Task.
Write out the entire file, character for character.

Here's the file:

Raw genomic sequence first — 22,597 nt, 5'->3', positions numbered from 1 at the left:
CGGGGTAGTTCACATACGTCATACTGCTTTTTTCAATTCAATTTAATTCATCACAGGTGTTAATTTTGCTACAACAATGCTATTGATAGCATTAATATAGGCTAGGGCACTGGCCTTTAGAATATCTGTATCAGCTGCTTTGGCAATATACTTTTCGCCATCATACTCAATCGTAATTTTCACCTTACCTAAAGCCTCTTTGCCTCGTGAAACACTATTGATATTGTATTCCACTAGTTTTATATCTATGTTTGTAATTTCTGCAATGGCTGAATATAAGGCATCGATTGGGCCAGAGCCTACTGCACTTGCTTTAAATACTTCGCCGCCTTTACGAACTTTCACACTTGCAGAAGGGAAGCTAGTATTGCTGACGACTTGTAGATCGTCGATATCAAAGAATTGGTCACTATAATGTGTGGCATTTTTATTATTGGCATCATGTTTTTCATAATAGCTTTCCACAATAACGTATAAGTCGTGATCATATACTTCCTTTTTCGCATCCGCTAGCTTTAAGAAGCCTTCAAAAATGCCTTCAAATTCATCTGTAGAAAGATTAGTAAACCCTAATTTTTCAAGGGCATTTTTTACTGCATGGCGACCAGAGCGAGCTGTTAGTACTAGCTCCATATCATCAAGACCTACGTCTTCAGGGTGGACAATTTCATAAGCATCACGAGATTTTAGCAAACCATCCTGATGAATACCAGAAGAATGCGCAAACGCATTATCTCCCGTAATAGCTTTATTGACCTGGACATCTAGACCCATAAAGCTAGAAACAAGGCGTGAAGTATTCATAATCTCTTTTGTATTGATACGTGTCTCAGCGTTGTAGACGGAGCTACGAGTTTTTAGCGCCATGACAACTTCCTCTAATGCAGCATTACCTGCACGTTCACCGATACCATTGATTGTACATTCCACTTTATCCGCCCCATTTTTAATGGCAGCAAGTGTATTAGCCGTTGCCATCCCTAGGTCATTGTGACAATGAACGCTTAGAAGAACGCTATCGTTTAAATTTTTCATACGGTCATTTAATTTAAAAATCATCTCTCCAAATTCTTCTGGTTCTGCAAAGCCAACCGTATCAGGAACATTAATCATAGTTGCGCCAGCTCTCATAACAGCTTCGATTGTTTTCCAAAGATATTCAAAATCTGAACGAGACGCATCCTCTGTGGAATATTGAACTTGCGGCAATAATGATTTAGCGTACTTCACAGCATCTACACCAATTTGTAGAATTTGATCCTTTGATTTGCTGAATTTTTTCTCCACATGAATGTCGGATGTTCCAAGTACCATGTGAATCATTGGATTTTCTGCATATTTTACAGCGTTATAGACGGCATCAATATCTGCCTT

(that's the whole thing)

Raw genomic sequence first — 22,597 nt, 5'->3', positions numbered from 1 at the left:
CGGGGTAGTTCACATACGTCATACTGCTTTTTTCAATTCAATTTAATTCATCACAGGTGTTAATTTTGCTACAACAATGCTATTGATAGCATTAATATAGGCTAGGGCACTGGCCTTTAGAATATCTGTATCAGCTGCTTTGGCAATATACTTTTCGCCATCATACTCAATCGTAATTTTCACCTTACCTAAAGCCTCTTTGCCTCGTGAAACACTATTGATATTGTATTCCACTAGTTTTATATCTATGTTTGTAATTTCTGCAATGGCTGAATATAAGGCATCGATTGGGCCAGAGCCTACTGCACTTGCTTTAAATACTTCGCCGCCTTTACGAACTTTCACACTTGCAGAAGGGAAGCTAGTATTGCTGACGACTTGTAGATCGTCGATATCAAAGAATTGGTCACTATAATGTGTGGCATTTTTATTATTGGCATCATGTTTTTCATAATAGCTTTCCACAATAACGTATAAGTCGTGATCATATACTTCCTTTTTCGCATCCGCTAGCTTTAAGAAGCCTTCAAAAATGCCTTCAAATTCATCTGTAGAAAGATTAGTAAACCCTAATTTTTCAAGGGCATTTTTTACTGCATGGCGACCAGAGCGAGCTGTTAGTACTAGCTCCATATCATCAAGACCTACGTCTTCAGGGTGGACAATTTCATAAGCATCACGAGATTTTAGCAAACCATCCTGATGAATACCAGAAGAATGCGCAAACGCATTATCTCCCGTAATAGCTTTATTGACCTGGACATCTAGACCCATAAAGCTAGAAACAAGGCGTGAAGTATTCATAATCTCTTTTGTATTGATACGTGTCTCAGCGTTGTAGACGGAGCTACGAGTTTTTAGCGCCATGACAACTTCCTCTAATGCAGCATTACCTGCACGTTCACCGATACCATTGATTGTACATTCCACTTTATCCGCCCCATTTTTAATGGCAGCAAGTGTATTAGCCGTTGCCATCCCTAGGTCATTGTGACAATGAACGCTTAGAAGAACGCTATCGTTTAAATTTTTCATACGGTCATTTAATTTAAAAATCATCTCTCCAAATTCTTCTGGTTCTGCAAAGCCAACCGTATCAGGAACATTAATCATAGTTGCGCCAGCTCTCATAACAGCTTCGATTGTTTTCCAAAGATATTCAAAATCTGAACGAGACGCATCCTCTGTGGAATATTGAACTTGCGGCAATAATGATTTAGCGTACTTCACAGCATCTACACCAATTTGTAGAATTTGATCCTTTGATTTGCTGAATTTTTTCTCCACATGAATGTCGGATGTTCCAAGTACCATGTGAATCATTGGATTTTCTGCATATTTTACAGCGTTATAGACGGCATCAATATCTGCCTT